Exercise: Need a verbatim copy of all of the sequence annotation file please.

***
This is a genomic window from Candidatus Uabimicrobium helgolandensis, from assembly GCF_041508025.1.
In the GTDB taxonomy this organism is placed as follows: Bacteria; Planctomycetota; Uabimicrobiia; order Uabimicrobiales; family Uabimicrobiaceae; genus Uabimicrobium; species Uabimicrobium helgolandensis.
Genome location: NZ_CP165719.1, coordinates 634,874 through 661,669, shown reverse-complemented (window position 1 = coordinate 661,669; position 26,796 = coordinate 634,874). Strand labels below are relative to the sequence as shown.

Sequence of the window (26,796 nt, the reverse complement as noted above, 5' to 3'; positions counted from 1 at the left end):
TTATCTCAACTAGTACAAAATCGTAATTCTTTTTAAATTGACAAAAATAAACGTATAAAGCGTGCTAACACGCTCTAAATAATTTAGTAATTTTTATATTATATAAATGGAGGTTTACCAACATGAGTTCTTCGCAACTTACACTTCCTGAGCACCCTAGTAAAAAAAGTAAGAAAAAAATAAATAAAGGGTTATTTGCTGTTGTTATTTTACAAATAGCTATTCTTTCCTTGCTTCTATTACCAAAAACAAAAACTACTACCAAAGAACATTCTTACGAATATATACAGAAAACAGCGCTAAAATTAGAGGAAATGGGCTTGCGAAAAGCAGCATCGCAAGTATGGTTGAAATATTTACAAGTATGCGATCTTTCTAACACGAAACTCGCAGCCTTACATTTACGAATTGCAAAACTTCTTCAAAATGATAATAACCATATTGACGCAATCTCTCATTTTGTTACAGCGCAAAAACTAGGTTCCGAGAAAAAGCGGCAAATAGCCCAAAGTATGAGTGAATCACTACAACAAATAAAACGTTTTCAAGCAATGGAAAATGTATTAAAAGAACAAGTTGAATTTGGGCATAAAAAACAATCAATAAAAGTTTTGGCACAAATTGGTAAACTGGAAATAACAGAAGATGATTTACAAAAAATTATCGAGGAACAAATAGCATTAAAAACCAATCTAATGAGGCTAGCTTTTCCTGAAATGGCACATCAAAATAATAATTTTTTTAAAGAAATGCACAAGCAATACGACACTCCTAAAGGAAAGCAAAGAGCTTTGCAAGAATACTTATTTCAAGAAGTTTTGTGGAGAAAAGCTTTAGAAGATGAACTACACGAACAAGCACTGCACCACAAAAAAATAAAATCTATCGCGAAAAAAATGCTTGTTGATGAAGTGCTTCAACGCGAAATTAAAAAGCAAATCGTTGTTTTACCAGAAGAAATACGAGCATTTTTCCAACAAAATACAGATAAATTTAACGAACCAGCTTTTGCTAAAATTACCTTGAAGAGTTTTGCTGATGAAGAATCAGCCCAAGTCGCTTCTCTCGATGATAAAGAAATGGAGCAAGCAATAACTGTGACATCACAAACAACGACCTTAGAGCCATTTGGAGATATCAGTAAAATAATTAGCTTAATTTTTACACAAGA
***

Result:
This is a genomic window from Candidatus Uabimicrobium helgolandensis, from assembly GCF_041508025.1.
In the GTDB taxonomy this organism is placed as follows: Bacteria; Planctomycetota; Uabimicrobiia; order Uabimicrobiales; family Uabimicrobiaceae; genus Uabimicrobium; species Uabimicrobium helgolandensis.
Genome location: NZ_CP165719.1, coordinates 634,874 through 661,669, shown reverse-complemented (window position 1 = coordinate 661,669; position 26,796 = coordinate 634,874). Strand labels below are relative to the sequence as shown.

Sequence of the window (26,796 nt, the reverse complement as noted above, 5' to 3'; positions counted from 1 at the left end):
TTATCTCAACTAGTACAAAATCGTAATTCTTTTTAAATTGACAAAAATAAACGTATAAAGCGTGCTAACACGCTCTAAATAATTTAGTAATTTTTATATTATATAAATGGAGGTTTACCAACATGAGTTCTTCGCAACTTACACTTCCTGAGCACCCTAGTAAAAAAAGTAAGAAAAAAATAAATAAAGGGTTATTTGCTGTTGTTATTTTACAAATAGCTATTCTTTCCTTGCTTCTATTACCAAAAACAAAAACTACTACCAAAGAACATTCTTACGAATATATACAGAAAACAGCGCTAAAATTAGAGGAAATGGGCTTGCGAAAAGCAGCATCGCAAGTATGGTTGAAATATTTACAAGTATGCGATCTTTCTAACACGAAACTCGCAGCCTTACATTTACGAATTGCAAAACTTCTTCAAAATGATAATAACCATATTGACGCAATCTCTCATTTTGTTACAGCGCAAAAACTAGGTTCCGAGAAAAAGCGGCAAATAGCCCAAAGTATGAGTGAATCACTACAACAAATAAAACGTTTTCAAGCAATGGAAAATGTATTAAAAGAACAAGTTGAATTTGGGCATAAAAAACAATCAATAAAAGTTTTGGCACAAATTGGTAAACTGGAAATAACAGAAGATGATTTACAAAAAATTATCGAGGAACAAATAGCATTAAAAACCAATCTAATGAGGCTAGCTTTTCCTGAAATGGCACATCAAAATAATAATTTTTTTAAAGAAATGCACAAGCAATACGACACTCCTAAAGGAAAGCAAAGAGCTTTGCAAGAATACTTATTTCAAGAAGTTTTGTGGAGAAAAGCTTTAGAAGATGAACTACACGAACAAGCACTGCACCACAAAAAAATAAAATCTATCGCGAAAAAAATGCTTGTTGATGAAGTGCTTCAACGCGAAATTAAAAAGCAAATCGTTGTTTTACCAGAAGAAATACGAGCATTTTTCCAACAAAATACAGATAAATTTAACGAACCAGCTTTTGCTAAAATTACCTTGAAGAGTTTTGCTGATGAAGAATCAGCCCAAGTCGCTTCTCTCGATGATAAAGAAATGGAGCAAGCAATAACTGTGACATCACAAACAACGACCTTAGAGCCATTTGGAGATATCAGTAAAATAATTAGCTTAATTTTTACACAAGA